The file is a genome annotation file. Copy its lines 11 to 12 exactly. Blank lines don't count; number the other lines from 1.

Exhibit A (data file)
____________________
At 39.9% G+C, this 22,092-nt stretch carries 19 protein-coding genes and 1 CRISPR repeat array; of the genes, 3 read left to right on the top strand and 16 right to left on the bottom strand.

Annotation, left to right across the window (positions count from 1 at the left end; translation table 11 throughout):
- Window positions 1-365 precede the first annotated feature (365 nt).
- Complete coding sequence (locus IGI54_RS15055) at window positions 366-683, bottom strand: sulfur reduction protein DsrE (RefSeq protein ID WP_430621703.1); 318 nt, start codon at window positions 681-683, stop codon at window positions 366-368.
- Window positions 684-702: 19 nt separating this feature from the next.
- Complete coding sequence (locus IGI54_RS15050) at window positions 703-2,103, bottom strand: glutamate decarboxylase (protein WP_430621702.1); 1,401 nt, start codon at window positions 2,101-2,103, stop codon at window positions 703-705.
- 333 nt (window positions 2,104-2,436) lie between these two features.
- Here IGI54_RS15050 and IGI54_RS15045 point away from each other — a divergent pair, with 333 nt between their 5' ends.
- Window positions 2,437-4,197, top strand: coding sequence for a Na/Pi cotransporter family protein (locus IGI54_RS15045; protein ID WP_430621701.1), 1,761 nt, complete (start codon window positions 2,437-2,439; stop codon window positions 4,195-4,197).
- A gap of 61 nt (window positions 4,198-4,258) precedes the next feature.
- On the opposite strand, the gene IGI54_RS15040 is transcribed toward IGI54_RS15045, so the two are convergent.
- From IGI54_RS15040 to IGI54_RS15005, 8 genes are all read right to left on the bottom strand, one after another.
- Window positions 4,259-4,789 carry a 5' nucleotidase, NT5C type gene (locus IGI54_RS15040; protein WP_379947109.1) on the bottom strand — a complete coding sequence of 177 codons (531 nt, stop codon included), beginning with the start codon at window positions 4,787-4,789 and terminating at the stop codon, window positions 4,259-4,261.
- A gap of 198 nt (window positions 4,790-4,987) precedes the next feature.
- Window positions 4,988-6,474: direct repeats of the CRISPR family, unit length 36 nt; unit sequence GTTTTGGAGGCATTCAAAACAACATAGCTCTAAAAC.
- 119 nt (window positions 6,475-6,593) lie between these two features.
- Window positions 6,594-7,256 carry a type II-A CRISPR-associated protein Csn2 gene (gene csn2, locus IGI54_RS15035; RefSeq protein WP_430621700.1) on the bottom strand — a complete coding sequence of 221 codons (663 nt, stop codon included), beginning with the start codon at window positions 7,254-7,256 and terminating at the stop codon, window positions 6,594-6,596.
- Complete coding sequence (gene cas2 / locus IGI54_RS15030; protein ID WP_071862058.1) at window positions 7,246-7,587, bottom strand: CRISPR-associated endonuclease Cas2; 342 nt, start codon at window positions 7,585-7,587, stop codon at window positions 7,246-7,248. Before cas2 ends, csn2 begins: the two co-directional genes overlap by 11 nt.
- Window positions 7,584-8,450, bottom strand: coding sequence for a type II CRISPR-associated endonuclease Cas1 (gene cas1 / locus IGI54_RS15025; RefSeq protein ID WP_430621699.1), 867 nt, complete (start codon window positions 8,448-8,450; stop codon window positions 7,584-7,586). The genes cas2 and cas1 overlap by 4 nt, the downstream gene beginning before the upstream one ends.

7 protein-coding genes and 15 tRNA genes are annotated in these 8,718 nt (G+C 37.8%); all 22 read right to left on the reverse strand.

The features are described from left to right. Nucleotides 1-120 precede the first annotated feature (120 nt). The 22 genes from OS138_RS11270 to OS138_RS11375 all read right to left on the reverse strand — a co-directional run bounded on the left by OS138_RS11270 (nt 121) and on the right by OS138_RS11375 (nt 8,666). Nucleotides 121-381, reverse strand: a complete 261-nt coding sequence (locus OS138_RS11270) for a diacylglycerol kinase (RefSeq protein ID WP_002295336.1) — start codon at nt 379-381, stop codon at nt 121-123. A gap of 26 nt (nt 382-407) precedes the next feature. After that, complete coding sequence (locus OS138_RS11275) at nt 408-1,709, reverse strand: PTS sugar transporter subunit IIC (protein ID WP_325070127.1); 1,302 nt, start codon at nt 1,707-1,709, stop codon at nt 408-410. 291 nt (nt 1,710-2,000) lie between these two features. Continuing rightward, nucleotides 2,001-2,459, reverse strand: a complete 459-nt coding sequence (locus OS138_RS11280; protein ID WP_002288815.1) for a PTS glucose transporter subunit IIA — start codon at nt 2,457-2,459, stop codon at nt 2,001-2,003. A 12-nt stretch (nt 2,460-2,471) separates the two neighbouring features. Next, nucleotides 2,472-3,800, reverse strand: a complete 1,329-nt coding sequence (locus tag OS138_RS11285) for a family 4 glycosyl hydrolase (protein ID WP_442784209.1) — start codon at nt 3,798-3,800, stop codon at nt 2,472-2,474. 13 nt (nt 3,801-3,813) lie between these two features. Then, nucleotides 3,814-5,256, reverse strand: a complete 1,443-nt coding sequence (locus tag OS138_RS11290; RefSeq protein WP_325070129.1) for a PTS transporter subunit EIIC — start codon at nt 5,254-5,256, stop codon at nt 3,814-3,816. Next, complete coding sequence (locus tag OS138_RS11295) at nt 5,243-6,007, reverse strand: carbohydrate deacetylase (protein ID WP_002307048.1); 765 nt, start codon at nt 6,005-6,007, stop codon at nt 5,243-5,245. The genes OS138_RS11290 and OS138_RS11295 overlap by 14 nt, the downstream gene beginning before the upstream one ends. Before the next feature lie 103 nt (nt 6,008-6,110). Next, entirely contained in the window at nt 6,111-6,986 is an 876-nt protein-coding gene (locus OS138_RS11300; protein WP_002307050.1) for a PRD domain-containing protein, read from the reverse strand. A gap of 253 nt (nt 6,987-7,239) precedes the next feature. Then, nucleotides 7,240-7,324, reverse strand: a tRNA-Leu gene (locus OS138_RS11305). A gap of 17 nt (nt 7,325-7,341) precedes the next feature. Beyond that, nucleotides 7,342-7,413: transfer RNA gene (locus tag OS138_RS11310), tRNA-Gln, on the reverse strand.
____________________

- On the opposite strand, the gene IGI54_RS15040 is transcribed toward IGI54_RS15045, so the two are convergent.
- From IGI54_RS15040 to IGI54_RS15005, 8 genes are all read right to left on the bottom strand, one after another.